Practical shellshock exploitation – part two

November 3, 2014 by

Topics Covered

  • Background
  • Prerequisites
    Configuring SSH server
    • Adding a new user
    • Creating authorized keys for a specific client
    • Adding authorized keys to the SSH server
    • Logging in using authorized keys
  • The exploit
  • Configuring Apache server to make it vulnerable
  • The exploit
  • Remediation


What should you learn next?

What should you learn next?

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In the previous article, we saw the internal details of the Shellshock vulnerability. In this article, we will see how to exploit the bash bug in the following scenarios.

  1. SSH exploit
  2. Apache server exploit

But before proceeding further, it is recommended to go through the first part of this series.


Software required

  • VirtualBox Download and install VirtualBox from www.virtualbox.org
  • A machine vulnerable to Shellshock – Victim I am using Kali Linux since it is vulnerable to the bash bug.
  • Any Unix/Linux based machine – Attacker Finally, we need a machine to attack. A Linux box is preferred, since I am going to demonstrate everything using command line tools. In my case, I am using a machine running Mac.

Install both attacker and victim's machines in VirtualBox. Make sure they are able to communicate with each other.

The above figure shows my final set up.

Getting crazy: Usually, Kali Linux will be the attacker in almost all the demos. Let's go crazy and make Kali vulnerable this time and attack it using another machine (Mac in my case).

Exploiting Shellshock on a vulnerable SSH

In order for our exploit to work, the following are the requirements:

  1. Obviously, a vulnerable bash shell
  2. User must be authenticated using 'authorization_keys'
  3. User must be restricted to run some specific commands.

Well, let us begin setting up all the above.

Configuring a vulnerable SSH Server

In this section, we will see why SSH servers can be vulnerable to Shellshock. We will configure a deliberately vulnerable SSH server. As a part of that, we will do the following steps.

  1. Adding a new user account on the server (victim).
  2. Creating authorization keys for the client (attacker).
  3. Adding authorization keys to the sshd configuration file.
  4. Logging in using authorization keys.

1. Adding a new user account on the server

First fire up your Kali Linux and add a new user account with the name "shellshock".

useradd –d /home/shellshock –s /bin/bash shellshock

In the above figure, we have added a new user "shellshock".

"/home/shellshock/" is the home directory.

"/bin/bash/" is the absolute path to the shell.

Let us look at the /etc/passwd file to cross check the user created using the following command.


cat /etc/passwd | grep 'shellshock'


Now create a new directory as shown below.

Recursively grant the ownership of the above-created directory to the user "shellshock". This is shown below.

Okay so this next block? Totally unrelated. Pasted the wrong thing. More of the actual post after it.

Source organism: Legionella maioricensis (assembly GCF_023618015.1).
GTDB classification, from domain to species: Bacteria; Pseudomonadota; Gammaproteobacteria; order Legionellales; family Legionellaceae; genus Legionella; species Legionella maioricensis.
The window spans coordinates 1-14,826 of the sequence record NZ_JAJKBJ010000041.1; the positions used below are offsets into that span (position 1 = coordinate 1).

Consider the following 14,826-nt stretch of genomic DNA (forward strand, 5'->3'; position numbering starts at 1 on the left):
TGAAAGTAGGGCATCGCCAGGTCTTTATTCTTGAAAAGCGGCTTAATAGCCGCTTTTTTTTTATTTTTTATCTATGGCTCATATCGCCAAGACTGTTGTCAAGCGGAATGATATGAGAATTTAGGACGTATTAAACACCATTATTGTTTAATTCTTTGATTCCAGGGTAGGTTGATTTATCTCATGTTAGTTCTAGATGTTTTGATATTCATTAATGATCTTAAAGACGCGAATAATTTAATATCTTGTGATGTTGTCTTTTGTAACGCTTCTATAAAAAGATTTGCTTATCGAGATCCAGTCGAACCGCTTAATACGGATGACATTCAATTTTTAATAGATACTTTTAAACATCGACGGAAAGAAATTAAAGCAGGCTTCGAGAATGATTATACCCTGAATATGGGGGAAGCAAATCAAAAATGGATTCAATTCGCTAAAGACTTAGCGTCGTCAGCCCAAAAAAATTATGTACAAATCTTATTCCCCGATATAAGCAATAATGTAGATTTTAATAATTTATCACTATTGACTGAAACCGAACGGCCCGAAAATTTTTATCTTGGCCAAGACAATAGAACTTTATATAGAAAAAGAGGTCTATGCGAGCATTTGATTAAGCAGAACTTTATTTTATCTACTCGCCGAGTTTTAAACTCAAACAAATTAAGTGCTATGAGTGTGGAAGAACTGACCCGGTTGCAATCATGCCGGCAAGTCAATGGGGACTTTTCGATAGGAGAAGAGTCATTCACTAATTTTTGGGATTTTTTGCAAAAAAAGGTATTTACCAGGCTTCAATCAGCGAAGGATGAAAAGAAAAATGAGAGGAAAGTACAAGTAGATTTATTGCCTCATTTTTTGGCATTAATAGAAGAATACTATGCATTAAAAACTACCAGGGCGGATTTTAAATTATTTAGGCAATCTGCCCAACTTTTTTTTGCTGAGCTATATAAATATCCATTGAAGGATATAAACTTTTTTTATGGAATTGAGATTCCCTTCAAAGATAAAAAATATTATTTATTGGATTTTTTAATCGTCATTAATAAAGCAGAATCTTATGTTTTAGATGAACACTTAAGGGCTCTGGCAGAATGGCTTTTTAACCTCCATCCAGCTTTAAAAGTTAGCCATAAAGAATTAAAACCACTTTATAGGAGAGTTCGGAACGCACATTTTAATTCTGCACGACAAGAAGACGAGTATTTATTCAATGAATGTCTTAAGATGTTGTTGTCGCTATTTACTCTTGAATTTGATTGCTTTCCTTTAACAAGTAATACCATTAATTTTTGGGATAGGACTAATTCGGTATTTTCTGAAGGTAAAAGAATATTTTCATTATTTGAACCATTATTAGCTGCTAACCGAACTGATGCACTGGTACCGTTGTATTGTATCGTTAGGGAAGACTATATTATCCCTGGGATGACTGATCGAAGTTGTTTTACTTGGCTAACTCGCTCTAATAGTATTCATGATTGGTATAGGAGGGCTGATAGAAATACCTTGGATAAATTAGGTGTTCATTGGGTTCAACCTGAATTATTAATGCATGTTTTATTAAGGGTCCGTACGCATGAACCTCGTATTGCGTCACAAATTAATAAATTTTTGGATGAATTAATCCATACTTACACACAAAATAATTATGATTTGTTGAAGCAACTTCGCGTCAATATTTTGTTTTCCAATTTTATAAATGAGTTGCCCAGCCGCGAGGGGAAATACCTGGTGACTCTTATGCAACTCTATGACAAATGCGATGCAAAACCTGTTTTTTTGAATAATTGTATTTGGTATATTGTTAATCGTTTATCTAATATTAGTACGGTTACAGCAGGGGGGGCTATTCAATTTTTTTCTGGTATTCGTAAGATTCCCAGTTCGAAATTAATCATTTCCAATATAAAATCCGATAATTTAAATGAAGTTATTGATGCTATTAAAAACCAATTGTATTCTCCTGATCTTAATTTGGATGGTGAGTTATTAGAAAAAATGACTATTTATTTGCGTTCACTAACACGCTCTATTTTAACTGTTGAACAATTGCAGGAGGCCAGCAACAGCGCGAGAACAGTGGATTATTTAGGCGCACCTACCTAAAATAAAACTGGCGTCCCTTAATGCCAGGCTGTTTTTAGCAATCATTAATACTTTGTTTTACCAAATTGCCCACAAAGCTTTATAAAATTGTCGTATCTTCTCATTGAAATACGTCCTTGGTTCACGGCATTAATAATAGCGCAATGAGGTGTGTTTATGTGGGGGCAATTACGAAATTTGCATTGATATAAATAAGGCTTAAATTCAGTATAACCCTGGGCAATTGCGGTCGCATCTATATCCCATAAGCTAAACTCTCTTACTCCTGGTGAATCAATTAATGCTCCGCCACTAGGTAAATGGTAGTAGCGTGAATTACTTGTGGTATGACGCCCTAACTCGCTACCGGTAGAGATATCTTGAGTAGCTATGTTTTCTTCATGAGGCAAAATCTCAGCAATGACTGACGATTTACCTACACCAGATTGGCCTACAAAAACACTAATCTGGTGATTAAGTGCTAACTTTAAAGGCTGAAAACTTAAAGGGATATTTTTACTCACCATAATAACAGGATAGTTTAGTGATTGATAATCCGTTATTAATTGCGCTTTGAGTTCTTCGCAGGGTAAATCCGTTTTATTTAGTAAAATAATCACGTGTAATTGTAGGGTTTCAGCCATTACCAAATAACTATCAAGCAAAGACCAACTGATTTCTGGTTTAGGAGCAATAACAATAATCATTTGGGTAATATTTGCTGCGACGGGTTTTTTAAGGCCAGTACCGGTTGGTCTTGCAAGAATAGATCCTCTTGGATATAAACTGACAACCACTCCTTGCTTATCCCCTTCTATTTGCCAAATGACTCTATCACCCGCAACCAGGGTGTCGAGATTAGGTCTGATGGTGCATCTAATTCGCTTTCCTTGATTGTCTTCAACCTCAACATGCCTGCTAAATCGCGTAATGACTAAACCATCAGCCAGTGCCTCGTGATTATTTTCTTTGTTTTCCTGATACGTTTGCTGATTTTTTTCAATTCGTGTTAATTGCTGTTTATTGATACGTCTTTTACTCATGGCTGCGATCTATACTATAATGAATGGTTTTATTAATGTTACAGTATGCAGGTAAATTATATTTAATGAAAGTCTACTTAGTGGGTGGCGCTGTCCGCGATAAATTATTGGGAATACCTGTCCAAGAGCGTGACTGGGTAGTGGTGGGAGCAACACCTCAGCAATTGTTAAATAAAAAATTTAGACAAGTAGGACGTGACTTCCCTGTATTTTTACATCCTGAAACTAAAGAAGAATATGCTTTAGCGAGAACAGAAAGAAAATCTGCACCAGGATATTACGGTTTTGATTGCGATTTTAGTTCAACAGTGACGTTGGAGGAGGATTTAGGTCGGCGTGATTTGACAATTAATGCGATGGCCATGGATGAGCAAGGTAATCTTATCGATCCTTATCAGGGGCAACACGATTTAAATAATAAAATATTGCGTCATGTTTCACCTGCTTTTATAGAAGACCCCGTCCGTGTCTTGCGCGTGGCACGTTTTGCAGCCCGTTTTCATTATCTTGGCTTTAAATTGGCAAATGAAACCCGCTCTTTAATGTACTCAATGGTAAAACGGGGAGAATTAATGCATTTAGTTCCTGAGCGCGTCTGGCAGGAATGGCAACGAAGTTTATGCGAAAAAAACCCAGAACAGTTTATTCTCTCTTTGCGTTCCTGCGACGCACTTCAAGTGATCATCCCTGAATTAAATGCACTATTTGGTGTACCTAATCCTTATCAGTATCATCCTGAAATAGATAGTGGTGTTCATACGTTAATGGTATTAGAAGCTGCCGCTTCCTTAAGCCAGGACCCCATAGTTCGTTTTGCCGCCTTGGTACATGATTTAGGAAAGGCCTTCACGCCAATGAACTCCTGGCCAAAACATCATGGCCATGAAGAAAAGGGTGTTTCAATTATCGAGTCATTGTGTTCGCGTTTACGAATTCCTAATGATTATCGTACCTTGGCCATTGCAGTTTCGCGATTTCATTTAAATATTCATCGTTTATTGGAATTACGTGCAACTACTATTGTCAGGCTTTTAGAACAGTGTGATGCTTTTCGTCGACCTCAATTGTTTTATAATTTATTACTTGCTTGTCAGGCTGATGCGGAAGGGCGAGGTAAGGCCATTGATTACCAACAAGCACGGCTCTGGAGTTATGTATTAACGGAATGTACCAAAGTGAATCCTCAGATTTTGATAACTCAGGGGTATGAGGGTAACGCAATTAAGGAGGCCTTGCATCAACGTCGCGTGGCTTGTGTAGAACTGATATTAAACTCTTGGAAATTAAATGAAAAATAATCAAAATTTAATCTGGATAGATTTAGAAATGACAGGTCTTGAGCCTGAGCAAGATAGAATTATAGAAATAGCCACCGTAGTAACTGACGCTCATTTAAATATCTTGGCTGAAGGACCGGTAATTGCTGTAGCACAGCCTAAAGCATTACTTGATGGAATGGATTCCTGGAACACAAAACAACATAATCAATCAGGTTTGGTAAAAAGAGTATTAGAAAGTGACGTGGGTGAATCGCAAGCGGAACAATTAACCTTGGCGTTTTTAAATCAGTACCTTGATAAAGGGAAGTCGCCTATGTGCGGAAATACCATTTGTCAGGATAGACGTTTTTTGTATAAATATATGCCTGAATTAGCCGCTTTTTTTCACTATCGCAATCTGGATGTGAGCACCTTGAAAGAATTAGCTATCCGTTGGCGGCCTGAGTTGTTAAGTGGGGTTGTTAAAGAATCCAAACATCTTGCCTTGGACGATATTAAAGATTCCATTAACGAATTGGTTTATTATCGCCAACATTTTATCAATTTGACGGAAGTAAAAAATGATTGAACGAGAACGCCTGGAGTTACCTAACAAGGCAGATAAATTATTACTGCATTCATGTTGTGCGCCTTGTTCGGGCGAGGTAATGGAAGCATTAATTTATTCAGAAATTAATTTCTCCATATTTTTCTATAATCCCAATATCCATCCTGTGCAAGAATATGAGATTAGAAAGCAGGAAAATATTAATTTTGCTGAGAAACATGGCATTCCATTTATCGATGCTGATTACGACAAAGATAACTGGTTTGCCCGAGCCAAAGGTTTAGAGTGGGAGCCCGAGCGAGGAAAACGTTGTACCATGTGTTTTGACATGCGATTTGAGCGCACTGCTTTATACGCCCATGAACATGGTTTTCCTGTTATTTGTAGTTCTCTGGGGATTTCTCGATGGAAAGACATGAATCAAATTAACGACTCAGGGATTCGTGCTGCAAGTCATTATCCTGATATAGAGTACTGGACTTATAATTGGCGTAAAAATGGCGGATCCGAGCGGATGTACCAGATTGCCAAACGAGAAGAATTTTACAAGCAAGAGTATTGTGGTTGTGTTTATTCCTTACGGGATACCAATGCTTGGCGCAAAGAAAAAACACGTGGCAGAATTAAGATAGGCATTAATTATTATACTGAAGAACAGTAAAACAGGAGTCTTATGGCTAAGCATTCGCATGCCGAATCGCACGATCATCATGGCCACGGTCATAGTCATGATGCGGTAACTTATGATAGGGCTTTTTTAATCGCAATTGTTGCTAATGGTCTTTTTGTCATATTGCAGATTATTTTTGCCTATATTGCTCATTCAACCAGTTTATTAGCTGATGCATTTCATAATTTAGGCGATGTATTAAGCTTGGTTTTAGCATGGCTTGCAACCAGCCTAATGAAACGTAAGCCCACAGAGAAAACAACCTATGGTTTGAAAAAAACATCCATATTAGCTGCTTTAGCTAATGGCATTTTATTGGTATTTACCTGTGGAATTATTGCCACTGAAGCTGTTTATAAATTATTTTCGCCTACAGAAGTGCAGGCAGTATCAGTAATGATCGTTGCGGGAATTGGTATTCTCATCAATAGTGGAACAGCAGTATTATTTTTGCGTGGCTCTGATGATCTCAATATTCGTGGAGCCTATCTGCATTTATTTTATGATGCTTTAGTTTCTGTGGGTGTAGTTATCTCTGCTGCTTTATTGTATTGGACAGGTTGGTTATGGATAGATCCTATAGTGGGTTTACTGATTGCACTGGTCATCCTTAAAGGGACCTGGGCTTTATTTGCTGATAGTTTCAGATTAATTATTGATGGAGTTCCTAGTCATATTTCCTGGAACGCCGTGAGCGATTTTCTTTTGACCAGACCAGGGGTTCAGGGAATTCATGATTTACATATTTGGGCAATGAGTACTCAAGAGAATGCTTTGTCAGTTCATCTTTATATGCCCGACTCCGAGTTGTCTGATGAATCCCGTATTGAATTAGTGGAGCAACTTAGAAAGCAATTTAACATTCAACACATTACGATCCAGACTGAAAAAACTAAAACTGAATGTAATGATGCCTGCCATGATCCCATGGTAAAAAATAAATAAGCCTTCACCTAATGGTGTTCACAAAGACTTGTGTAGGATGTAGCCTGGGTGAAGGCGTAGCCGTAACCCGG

2. Creating authorization keys for the client

This is an interesting part if you haven't ever used SSH using authorization keys.

Usually, we use username and password to login to an SSH account. In order to exploit this bash vulnerability, the user must be authenticated using authorization keys without requiring entering the username and password each time the client connects to the server.

In this section, we will see how to set it up.

Public key authentication is known to be a more secure and robust way to connect to a remote SSH server. SSH public key authentication relies on asymmetric cryptographic algorithms (example: RSA) to generate a pair of keys (a private key and a public key).

The private key usually is stored on the client's machine, which is used to connect to the remote system.

The public key is shared with the remote system where SSH server is running.

Steps to generate authorization keys

Login to the attacker's machine and type the following command in the terminal.


$ ssh-keygen –t rsa


The above command is to generate public/private RSA key pair.

Once we hit enter, it will prompt us to choose the path to save these keys. I am hitting enter without entering anything, thus leaving the default path.

Now, we will be prompted for the passphrase. Since, we are doing it for demo purposes, I am leaving it blank. If we press enter without entering a password, our private key will be generated without password protection.

Finally, we will be greeted with the following screen.

As we can see in the above figure, the Private key and Public key have been generated.


Private key - /Users/srini0x00/.ssh/id_rsa

Public key - /Users/srini0x00/.ssh/id_rsa.pub


We can see the content of private and public keys using the cat command.

The below figure shows the public key.

Now, it's time to send this public key to the remote server.

You can do it in any way you like, just to save time I am sending it over SFTP.

First, copy it to the Desktop.

Send the public key to the remote server over SFTP.

3. Adding authorization keys to the SSH server

First, make sure that you have received your public key on the server.